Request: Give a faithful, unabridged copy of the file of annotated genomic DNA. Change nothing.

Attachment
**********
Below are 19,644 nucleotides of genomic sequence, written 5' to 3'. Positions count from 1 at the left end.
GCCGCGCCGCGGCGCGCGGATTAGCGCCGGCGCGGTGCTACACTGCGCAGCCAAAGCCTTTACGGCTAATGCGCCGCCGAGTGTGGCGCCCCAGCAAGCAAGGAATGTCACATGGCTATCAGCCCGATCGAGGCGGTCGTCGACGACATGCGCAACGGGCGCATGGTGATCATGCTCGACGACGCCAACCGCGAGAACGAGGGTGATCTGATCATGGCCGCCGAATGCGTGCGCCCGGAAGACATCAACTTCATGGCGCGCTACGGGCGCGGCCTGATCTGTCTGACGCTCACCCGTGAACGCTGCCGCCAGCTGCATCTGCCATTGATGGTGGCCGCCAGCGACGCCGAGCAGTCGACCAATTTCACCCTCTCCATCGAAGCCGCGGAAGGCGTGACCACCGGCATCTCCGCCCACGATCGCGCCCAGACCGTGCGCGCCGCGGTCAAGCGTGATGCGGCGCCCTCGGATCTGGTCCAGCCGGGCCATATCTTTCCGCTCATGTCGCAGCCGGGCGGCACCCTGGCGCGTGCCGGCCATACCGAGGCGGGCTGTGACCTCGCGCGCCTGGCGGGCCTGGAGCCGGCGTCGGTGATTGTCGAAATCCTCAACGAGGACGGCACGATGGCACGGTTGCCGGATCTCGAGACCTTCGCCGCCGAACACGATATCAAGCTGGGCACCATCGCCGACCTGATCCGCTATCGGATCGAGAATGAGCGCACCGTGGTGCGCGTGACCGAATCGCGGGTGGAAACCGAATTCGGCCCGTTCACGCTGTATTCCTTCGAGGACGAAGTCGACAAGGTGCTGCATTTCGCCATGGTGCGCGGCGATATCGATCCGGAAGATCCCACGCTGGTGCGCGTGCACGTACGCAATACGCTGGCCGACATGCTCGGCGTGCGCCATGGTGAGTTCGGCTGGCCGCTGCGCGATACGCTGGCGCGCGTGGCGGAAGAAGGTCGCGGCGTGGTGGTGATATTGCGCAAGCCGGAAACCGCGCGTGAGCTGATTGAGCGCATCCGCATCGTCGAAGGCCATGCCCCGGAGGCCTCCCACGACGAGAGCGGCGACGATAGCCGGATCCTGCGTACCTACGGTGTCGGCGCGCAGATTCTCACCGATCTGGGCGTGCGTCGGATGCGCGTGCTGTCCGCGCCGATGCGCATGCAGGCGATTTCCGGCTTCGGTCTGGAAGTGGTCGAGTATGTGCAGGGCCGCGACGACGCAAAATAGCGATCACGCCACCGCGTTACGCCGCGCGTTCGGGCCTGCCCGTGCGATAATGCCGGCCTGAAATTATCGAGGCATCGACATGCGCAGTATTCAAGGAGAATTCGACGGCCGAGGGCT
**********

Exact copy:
Below are 19,644 nucleotides of genomic sequence, written 5' to 3'. Positions count from 1 at the left end.
GCCGCGCCGCGGCGCGCGGATTAGCGCCGGCGCGGTGCTACACTGCGCAGCCAAAGCCTTTACGGCTAATGCGCCGCCGAGTGTGGCGCCCCAGCAAGCAAGGAATGTCACATGGCTATCAGCCCGATCGAGGCGGTCGTCGACGACATGCGCAACGGGCGCATGGTGATCATGCTCGACGACGCCAACCGCGAGAACGAGGGTGATCTGATCATGGCCGCCGAATGCGTGCGCCCGGAAGACATCAACTTCATGGCGCGCTACGGGCGCGGCCTGATCTGTCTGACGCTCACCCGTGAACGCTGCCGCCAGCTGCATCTGCCATTGATGGTGGCCGCCAGCGACGCCGAGCAGTCGACCAATTTCACCCTCTCCATCGAAGCCGCGGAAGGCGTGACCACCGGCATCTCCGCCCACGATCGCGCCCAGACCGTGCGCGCCGCGGTCAAGCGTGATGCGGCGCCCTCGGATCTGGTCCAGCCGGGCCATATCTTTCCGCTCATGTCGCAGCCGGGCGGCACCCTGGCGCGTGCCGGCCATACCGAGGCGGGCTGTGACCTCGCGCGCCTGGCGGGCCTGGAGCCGGCGTCGGTGATTGTCGAAATCCTCAACGAGGACGGCACGATGGCACGGTTGCCGGATCTCGAGACCTTCGCCGCCGAACACGATATCAAGCTGGGCACCATCGCCGACCTGATCCGCTATCGGATCGAGAATGAGCGCACCGTGGTGCGCGTGACCGAATCGCGGGTGGAAACCGAATTCGGCCCGTTCACGCTGTATTCCTTCGAGGACGAAGTCGACAAGGTGCTGCATTTCGCCATGGTGCGCGGCGATATCGATCCGGAAGATCCCACGCTGGTGCGCGTGCACGTACGCAATACGCTGGCCGACATGCTCGGCGTGCGCCATGGTGAGTTCGGCTGGCCGCTGCGCGATACGCTGGCGCGCGTGGCGGAAGAAGGTCGCGGCGTGGTGGTGATATTGCGCAAGCCGGAAACCGCGCGTGAGCTGATTGAGCGCATCCGCATCGTCGAAGGCCATGCCCCGGAGGCCTCCCACGACGAGAGCGGCGACGATAGCCGGATCCTGCGTACCTACGGTGTCGGCGCGCAGATTCTCACCGATCTGGGCGTGCGTCGGATGCGCGTGCTGTCCGCGCCGATGCGCATGCAGGCGATTTCCGGCTTCGGTCTGGAAGTGGTCGAGTATGTGCAGGGCCGCGACGACGCAAAATAGCGATCACGCCACCGCGTTACGCCGCGCGTTCGGGCCTGCCCGTGCGATAATGCCGGCCTGAAATTATCGAGGCATCGACATGCGCAGTATTCAAGGAGAATTCGACGGCCGAGGGCT